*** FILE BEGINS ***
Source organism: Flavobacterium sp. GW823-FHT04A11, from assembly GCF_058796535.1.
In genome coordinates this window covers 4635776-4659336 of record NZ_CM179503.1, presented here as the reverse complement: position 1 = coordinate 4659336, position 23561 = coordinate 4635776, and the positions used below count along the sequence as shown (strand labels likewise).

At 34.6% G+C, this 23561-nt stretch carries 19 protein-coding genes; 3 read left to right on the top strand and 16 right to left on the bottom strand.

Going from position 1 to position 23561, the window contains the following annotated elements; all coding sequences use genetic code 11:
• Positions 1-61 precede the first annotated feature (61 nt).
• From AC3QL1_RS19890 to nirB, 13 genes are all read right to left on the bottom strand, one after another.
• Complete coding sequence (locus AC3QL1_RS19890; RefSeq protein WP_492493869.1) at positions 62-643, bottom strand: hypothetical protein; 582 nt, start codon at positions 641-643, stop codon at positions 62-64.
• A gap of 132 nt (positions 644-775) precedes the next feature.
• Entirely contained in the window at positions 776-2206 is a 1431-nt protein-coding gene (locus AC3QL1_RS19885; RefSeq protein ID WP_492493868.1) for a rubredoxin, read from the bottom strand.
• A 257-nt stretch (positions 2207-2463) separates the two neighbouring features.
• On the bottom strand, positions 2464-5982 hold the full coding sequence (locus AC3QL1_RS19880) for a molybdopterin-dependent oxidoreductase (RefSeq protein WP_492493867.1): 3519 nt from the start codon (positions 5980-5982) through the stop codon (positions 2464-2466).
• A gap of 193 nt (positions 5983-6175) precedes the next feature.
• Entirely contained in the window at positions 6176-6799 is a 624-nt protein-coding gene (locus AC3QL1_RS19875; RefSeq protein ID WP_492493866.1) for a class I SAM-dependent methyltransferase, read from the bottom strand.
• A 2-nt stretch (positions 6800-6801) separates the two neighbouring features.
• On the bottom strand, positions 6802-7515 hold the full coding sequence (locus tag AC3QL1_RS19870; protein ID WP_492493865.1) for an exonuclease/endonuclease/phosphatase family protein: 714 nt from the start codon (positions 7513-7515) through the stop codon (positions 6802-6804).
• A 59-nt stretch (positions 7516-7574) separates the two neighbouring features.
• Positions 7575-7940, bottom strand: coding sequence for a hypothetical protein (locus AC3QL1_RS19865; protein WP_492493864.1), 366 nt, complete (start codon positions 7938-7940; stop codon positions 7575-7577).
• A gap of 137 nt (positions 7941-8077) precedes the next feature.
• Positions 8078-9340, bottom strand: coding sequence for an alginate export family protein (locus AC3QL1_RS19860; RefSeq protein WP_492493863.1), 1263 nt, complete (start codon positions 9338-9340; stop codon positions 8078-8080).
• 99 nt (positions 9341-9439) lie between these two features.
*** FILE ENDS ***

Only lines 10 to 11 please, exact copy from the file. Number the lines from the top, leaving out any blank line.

• A 257-nt stretch (positions 2207-2463) separates the two neighbouring features.
• On the bottom strand, positions 2464-5982 hold the full coding sequence (locus AC3QL1_RS19880) for a molybdopterin-dependent oxidoreductase (RefSeq protein WP_492493867.1): 3519 nt from the start codon (positions 5980-5982) through the stop codon (positions 2464-2466).